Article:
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Sunday, 6 October 2013

Messages from Mercury: what we don’t know yet

Mercury may be first on most lists of planets, but it’s easily the least explored of all the inner planets. The heat and immense gravitational pull of the nearby Sun has made visiting Mercury difficult, but fly-bys from NASA’s Mariner 10 in the late 1970s gave us the first close-up glimpses. Mercury then remained unvisited until 2004 when NASA launched the MErcury Surface, Space ENvironment, GEochemistry, and Ranging (MESSENGER) probe. MESSENGER has been orbiting Mercury since 2011, taking photos and running analyses to tackle some of our deepest questions about the smallest and closest planet to the Sun.

Photograph of planet Mercury taken by NASA spacecraft MESSENGER
The planet Mercury, as photographed by MESSENGER. Image credit: NASA/Johns Hopkins University Applied Physics Laboratory/Carnegie Institution of Washington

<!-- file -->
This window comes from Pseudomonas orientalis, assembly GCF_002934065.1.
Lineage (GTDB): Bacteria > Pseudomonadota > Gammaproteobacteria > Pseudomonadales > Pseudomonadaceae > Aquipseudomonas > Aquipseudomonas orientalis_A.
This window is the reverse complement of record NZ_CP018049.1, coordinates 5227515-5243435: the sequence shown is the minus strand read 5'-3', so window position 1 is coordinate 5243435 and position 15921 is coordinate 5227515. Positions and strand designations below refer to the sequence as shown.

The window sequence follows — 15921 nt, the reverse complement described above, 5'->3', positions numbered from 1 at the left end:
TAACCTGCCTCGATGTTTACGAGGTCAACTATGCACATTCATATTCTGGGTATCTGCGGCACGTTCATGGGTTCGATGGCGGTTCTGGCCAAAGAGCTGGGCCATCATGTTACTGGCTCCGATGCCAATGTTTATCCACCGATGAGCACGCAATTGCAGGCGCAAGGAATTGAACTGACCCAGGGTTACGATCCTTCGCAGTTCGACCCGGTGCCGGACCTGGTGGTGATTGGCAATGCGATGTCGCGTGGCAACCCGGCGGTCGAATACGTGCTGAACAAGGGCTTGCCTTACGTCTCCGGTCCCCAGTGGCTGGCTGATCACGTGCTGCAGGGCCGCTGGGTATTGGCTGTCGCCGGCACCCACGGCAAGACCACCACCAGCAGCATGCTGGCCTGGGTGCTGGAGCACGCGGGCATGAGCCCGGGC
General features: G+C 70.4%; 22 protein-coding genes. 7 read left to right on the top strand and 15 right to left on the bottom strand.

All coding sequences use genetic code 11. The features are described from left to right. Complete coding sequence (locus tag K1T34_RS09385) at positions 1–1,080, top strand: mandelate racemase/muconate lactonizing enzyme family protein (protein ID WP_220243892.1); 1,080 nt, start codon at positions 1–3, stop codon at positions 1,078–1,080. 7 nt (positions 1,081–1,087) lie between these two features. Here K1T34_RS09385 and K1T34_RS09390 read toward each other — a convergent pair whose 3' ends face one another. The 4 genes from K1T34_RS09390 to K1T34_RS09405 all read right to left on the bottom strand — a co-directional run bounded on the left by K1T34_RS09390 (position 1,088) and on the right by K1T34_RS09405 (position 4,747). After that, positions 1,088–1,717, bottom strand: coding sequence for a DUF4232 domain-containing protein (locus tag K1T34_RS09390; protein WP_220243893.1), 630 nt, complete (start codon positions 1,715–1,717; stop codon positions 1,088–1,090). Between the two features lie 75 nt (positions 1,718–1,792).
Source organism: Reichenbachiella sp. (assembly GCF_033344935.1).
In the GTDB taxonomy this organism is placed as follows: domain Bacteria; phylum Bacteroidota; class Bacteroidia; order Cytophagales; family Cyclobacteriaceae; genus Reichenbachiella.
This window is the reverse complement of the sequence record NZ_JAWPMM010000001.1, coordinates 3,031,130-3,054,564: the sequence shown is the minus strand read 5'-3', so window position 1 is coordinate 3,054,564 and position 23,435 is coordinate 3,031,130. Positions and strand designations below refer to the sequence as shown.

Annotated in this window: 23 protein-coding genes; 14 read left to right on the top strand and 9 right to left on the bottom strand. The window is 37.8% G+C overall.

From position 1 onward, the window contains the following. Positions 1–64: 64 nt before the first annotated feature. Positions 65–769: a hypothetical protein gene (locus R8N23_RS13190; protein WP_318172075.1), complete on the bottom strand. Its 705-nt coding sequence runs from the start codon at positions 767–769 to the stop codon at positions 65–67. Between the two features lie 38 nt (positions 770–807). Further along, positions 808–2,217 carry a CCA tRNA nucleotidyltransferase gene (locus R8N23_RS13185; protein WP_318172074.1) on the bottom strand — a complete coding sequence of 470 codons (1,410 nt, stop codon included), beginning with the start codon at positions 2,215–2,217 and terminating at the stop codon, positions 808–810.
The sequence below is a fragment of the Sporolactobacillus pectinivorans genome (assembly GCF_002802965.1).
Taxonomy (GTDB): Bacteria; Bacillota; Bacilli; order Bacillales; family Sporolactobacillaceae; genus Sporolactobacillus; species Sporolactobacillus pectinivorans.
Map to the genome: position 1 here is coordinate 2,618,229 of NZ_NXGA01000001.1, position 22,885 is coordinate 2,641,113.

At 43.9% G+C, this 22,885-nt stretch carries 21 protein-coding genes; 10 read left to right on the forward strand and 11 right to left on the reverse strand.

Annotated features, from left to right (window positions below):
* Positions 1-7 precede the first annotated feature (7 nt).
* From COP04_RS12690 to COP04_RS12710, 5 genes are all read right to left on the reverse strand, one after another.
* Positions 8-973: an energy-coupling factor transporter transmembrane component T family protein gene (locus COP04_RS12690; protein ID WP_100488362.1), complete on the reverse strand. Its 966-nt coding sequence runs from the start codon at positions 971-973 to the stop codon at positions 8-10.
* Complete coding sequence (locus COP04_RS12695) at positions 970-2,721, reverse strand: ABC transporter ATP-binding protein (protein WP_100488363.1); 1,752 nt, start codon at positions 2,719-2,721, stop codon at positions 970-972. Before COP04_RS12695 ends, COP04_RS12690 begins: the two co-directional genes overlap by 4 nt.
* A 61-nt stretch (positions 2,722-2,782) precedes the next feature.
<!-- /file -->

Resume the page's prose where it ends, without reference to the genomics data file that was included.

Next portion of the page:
Mercury’s past

One mystery for MESSENGER is why Mercury is so dense. The four inner planets (Mercury, Venus, Earth and Mars) are all comprised of a dense metallic core surrounded by a rocky mantle and crust – but Mercury is unusual in having far more metal than rock. Mercury’s metal core is estimated to make up 75% of the planet’s radius, but Earth’s is just 10%.


comparison of the cores of planets Earth and Mercury
The core of Mercury makes up the majority of the entire planet, but the Earth's core is comparably tiny.  Figure courtesy of NASA and APL.
Many theories trying to explain this told of a violent past for Mercury – perhaps the rocky surface had been smashed away by massive impacts, or perhaps it was boiled away by the Sun in its temperamental younger days. MESSENGER rendered these theories unlikely by studying gamma rays emitted by naturally occurring radioactive elements on Mercury and finding a high potassium : uranium (K:U) ratio. Potassium is more volatile than uranium and the extreme conditions proposed by both of these theories would have vaporised it first, lowering the K:U ratio.